Behind Enemy Lines: Part IV

PackerReport.com's Todd Korth offers opinions on questions from Viking Update's Tim Yotter on Brett Favre; Packers' fast start; sleeper player

Tim Yotter: What will you remember most about Favre when he finally retires in 10 years?
Todd Korth:
Ha! That's not too far-fetched. Favre's durability, not only physically but mentally, definitely tops the list from this perch here in Green Bay. I've seen him get sacked, blind-sided, and pretty much decked many times and he continues to get up and play on. The same can be said with some of the off-field distractions that he has had in his life, such as his addiction to painkillers and deaths in his family, including his father in 2003. He has played through injuries and other distractions that would sideline many quarterbacks, yet, he plays and has usually plays well, as if he was never hurt.

A game in November of 1995 against the Chicago Bears stands out in my mind as an example of his physical durability. A week earlier Favre sustained a severely sprained ankle in the Metrodome in a three-point loss to the Vikings. He was on crutches all week and not many felt he would play in a game that would decide first place in the then-NFC Central Division. As gentle snowflakes fell on Lambeau Field, Favre, with his ankle heavily wrapped, high-stepped out of the north end zone during the player introduction, and the stadium went nuts. He was very limited in his movement, yet went on to throw for five touchdowns.

His greatest test of mental toughness came on Dec. 22, 2003, a day after his father, Irvin, suddenly died from a heart-attack. Many were unsure if Favre would play the Monday Night Football game against the Oakland Raiders, yet he played on and had one of the best statistical games of his career. Favre completed 22 of 30 passes for 399 yards and four touchdowns in the 41-7 rout.

Tim Yotter: Antonio Gates had a big game on Sunday, but people expect that out of him. However, I'm wondering if covering the tight end has been a consistent concern this season?
Todd Korth:
Aside from Gates, who will beat most defenses, Packers linebackers have done OK against top tight ends. They kept Jeremy Shockey in check in the win over the Giants, though, Shockey dropped a couple of passes. Green Bay's safeties are young, and linebacker Brady Poppinga is a second-year starter, so the Vikings might be able to gain some yards by going to their tight ends when they are lined up against Poppinga, or safeties Atari Bigby and Nick Collins.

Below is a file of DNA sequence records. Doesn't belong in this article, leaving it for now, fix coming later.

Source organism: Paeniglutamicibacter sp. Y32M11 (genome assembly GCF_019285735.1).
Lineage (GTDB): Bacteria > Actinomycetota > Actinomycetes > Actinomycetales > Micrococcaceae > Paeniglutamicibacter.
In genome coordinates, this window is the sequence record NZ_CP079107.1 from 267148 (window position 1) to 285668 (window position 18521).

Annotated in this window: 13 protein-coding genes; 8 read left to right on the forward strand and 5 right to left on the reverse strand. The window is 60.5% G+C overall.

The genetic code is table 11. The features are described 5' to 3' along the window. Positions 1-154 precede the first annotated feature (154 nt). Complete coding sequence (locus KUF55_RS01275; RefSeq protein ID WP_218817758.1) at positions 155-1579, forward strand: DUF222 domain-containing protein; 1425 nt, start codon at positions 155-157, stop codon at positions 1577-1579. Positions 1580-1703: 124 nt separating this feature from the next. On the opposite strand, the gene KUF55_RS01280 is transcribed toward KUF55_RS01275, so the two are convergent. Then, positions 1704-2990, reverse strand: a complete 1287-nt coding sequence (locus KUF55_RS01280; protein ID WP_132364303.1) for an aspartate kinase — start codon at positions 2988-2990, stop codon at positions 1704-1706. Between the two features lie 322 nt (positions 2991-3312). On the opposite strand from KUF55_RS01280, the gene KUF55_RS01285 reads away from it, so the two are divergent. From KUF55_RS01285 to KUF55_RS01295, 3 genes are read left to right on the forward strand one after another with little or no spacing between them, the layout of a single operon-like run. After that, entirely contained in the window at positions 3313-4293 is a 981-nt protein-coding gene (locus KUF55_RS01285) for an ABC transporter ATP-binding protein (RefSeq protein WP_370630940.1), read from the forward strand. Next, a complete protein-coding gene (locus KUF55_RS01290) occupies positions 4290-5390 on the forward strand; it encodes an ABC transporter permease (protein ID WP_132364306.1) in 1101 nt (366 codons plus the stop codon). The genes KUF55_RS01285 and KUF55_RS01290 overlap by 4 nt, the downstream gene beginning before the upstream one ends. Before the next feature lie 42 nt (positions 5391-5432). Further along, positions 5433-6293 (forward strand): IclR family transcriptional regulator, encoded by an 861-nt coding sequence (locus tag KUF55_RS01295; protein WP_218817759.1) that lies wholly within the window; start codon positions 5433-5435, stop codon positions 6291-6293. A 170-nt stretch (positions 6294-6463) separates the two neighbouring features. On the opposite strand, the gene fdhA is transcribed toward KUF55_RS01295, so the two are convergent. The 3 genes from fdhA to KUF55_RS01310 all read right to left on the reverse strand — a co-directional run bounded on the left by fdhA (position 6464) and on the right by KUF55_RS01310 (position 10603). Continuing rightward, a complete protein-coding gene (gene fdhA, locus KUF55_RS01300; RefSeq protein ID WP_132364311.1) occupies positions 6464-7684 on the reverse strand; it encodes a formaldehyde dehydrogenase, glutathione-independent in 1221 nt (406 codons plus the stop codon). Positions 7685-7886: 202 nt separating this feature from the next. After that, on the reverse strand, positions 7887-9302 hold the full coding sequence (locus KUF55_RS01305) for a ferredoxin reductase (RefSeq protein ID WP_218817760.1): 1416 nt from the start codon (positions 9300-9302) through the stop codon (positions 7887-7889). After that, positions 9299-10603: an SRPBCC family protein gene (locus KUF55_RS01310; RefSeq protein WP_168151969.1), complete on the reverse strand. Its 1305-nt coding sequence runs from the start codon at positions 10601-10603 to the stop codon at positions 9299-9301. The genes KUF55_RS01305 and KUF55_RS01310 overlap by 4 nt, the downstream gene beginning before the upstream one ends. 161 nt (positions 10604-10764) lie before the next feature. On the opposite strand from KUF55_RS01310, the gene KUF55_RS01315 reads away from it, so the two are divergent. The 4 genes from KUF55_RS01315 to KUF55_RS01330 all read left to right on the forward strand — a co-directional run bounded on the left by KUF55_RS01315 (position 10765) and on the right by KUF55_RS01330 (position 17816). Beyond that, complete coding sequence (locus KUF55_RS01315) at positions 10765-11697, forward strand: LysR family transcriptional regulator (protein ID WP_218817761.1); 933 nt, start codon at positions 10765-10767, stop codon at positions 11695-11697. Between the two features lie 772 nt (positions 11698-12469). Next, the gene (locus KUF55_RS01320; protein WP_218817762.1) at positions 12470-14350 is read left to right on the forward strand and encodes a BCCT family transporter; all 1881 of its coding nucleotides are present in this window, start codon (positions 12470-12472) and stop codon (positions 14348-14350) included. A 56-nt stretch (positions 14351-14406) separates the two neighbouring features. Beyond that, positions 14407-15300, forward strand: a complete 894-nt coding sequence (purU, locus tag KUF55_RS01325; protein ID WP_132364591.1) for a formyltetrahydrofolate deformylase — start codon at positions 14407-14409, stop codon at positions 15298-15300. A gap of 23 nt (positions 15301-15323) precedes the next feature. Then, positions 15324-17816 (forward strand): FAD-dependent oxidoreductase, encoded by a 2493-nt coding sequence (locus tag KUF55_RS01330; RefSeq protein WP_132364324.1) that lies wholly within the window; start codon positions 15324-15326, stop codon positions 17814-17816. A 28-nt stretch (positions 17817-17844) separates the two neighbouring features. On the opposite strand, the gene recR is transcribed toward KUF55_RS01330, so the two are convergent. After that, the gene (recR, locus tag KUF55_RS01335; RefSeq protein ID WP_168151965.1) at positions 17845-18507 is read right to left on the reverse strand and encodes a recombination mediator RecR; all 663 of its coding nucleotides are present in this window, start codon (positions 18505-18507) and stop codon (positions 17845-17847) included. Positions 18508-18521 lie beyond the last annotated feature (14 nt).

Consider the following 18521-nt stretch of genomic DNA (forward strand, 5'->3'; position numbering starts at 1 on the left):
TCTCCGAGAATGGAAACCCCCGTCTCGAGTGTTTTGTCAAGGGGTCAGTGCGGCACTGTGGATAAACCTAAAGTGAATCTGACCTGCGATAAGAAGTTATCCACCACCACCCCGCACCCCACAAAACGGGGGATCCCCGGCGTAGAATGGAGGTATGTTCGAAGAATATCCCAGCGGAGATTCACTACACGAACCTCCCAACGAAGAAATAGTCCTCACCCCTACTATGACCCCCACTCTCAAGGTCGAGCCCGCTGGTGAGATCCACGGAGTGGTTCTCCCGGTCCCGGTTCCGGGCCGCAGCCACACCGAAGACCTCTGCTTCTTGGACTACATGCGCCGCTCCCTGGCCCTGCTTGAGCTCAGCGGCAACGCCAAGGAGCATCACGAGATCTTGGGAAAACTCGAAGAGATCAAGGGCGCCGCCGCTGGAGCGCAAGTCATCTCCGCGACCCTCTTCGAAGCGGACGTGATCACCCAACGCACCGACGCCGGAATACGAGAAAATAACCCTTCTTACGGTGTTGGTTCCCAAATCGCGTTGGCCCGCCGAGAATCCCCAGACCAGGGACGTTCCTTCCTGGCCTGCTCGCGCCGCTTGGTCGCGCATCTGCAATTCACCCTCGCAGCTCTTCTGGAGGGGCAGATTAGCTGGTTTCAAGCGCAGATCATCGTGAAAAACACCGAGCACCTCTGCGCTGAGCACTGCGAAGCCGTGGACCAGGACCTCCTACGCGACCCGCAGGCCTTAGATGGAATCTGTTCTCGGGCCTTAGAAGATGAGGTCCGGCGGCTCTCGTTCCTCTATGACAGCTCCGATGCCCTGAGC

Tim Yotter: Since the Packers have won their last seven games, what have been the differences in their play early last year and since then?
Todd Korth:
The big differences have been communication on defense, improvement on special teams and the play of Brett Favre. The Packers' coaching staff and players are much more comfortable with each other in year two of the McCarthy era.

Last year at this time, Packers fans wanted defensive coordinator Bob Sanders fired after Green Bay's 1-4 start. But the defense gradually jelled over the season and finished strong. With Atari Bigby at safety instead of Marquand Manuel, whom Bigby beat out in training camp, the defense has picked up where it left off last season.

The Packers used the draft to bolster special teams, which ranked near the bottom of the league in each of the last two seasons, and Favre is playing more in control, not trying to do too much, and that has enabled him to be very effective.

Tim Yotter: Who is sort of that sleeper player on the team that we don't hear much about?
Todd Korth:
Defensive tackle Ryan Pickett doesn't get a lot of recognition for doing the dirty work in the middle of the line. Pickett's numbers are far from impressive, but he often occupies one or two blockers and collapses pockets, so others, like Corey Williams or the linebackers, can make plays in the opponents' backfield.

Tim Yotter: The Packers obviously limited LaDainian Tomlinson's effectiveness. Have they been that effective against the run in all three games or was that a concerted effort before of a lack of concern for the Chargers' passing game? Todd Korth: The Packers picked their poison against the Chargers by focusing on Tomlinson instead of Gates. Middle linebacker Nick Barnett was assigned to Tomlinson and, except for one play, pretty much shut him down.

The Packers' defense wasn't real good against the run in each of their first two games. The Eagles rushed for 103 yards and the Giants ran the ball well early behind Derrick Ward but were forced to pass after falling behind 28-13 early in the fourth quarter.


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